As discussed in the emergent literacy section, families/teachers should be providing the child with words for his concept bank. Describe the objects, people, places in a child’s world, pointing out the details. “Here’s your bear. He is red with two ears, four paws, a big belly.”
Christine Roman-Lantzy has presented the idea that the child’s favorite toys and familiar items will be the subjects of the child’s first books.
“First books” will help to build a bridge between a real object that the child knows and a photo of that object, teaching that photos (symbols) have meaning.
Photos can be cut out and glued to a piece of black heavy paper as a simple visual target presented on a low complexity background, or uploaded onto a tablet device via PowerPoint® to provide the additional support of backlighting.
First introduce the photo alongside the actual object explaining to the child, “Here is your bear. Here is a picture of your bear, the picture of the bear is red with two ears, four paws, a big belly.”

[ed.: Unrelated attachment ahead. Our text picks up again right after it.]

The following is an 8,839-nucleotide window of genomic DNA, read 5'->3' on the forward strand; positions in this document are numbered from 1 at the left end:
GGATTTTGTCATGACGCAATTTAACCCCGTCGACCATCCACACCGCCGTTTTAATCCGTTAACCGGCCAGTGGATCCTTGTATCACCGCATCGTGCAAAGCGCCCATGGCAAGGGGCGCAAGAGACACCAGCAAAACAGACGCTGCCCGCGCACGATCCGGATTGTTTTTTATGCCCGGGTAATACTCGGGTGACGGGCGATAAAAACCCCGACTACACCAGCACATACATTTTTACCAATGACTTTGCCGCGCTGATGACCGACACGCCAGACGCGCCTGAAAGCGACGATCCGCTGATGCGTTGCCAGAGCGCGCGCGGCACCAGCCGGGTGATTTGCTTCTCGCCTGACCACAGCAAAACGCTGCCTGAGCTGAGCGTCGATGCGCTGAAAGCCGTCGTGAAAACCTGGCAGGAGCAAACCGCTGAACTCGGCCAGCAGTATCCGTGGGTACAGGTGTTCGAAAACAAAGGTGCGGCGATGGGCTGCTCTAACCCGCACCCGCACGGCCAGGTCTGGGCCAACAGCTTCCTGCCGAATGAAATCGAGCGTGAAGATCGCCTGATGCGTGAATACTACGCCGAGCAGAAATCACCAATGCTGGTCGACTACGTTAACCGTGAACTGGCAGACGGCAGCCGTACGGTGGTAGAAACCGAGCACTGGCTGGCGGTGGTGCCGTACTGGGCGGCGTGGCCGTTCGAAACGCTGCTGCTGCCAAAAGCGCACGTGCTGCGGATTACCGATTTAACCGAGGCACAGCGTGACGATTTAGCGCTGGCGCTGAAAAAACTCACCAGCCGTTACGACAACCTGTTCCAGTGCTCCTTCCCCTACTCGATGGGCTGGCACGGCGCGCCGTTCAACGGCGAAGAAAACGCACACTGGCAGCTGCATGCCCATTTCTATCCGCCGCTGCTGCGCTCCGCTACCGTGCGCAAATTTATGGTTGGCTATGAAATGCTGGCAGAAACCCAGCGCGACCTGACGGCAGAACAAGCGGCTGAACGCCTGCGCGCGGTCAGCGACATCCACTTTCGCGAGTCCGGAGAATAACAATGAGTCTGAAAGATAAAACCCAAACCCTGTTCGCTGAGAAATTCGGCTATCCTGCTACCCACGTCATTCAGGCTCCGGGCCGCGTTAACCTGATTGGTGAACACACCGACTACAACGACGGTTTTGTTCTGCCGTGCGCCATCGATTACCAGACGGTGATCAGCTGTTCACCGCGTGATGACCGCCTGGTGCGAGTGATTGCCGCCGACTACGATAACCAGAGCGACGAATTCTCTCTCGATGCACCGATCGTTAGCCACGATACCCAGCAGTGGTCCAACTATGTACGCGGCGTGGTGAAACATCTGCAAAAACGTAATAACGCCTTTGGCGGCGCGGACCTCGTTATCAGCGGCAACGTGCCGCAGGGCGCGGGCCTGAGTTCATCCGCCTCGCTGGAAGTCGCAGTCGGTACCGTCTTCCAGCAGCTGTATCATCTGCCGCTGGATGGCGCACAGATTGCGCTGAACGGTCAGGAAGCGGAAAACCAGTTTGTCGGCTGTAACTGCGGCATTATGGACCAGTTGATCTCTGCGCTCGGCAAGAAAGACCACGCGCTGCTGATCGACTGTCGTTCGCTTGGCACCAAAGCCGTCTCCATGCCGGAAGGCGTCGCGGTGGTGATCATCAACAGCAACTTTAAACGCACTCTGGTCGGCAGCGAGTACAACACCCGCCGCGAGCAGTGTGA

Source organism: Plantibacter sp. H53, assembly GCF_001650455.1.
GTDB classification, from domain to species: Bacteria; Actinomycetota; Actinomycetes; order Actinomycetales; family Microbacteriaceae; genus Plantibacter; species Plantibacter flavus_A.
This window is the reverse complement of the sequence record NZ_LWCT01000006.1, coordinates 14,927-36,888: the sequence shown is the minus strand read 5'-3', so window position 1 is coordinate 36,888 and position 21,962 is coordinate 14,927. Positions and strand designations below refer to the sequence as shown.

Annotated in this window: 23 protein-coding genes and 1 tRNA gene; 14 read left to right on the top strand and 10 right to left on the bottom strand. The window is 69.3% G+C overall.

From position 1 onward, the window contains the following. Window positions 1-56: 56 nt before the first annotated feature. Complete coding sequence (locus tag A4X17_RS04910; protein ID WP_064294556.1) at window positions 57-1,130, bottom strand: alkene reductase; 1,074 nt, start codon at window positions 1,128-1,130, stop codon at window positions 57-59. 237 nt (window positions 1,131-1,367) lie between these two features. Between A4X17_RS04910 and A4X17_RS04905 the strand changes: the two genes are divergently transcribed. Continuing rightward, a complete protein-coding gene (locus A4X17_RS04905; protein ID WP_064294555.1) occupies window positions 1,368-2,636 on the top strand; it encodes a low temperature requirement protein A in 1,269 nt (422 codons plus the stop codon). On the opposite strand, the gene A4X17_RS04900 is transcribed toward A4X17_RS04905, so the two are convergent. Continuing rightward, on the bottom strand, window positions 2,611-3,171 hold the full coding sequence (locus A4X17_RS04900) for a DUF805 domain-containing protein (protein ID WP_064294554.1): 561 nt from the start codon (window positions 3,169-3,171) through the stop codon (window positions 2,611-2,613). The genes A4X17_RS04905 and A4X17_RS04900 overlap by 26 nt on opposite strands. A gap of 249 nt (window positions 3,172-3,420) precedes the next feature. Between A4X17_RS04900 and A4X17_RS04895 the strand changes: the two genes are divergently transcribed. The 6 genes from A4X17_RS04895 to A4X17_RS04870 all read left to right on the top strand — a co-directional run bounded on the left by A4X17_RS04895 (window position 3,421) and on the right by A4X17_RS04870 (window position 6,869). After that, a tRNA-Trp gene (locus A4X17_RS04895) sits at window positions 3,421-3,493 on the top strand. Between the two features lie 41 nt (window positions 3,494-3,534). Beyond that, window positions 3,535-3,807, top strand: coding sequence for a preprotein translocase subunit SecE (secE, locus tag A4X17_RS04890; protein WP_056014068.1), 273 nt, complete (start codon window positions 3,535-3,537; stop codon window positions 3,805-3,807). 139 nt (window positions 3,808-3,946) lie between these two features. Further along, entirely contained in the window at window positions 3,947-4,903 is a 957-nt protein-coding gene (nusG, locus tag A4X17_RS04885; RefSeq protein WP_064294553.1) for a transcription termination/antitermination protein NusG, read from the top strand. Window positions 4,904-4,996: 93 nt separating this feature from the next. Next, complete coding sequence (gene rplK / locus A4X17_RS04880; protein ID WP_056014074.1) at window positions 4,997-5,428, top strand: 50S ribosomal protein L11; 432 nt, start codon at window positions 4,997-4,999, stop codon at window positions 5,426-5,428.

Next show the picture of the exact object asking the child to, “Find the picture of your bear.”
When the child visually attends to the picture or reaches toward the picture, give the actual object to the child and say, “Here is your bear.” Repeat this activity over time, building a bridge in the child’s mind between the symbol/picture of the bear and the actual toy bear.
Move to the color drawing of the bear.
Move to the black/white drawing of the bear.
This concept of using objects that the child knows in a book format can be used to teach concepts.
You can then add pictures of items with similar salient characteristics teaching “a bear, is a bear, is a bear.”
Now let the stories begin! Create your own adventures using the simple pictures combined with real life experiences that your child remembers such as going to the store, visiting grandma, etc.
When your child is able to locate pictures in a more complex scene, add simple to complex backgrounds to your stories. In hard copy books, rather than gluing the bear in place, use a removable adhesive so that you can change his position each time. When using a PowerPoint® for presentation, the bear is easily moved from one part of the photo to another with a click/drag.
Example of a PowerPoint® book (it takes a few seconds to download):
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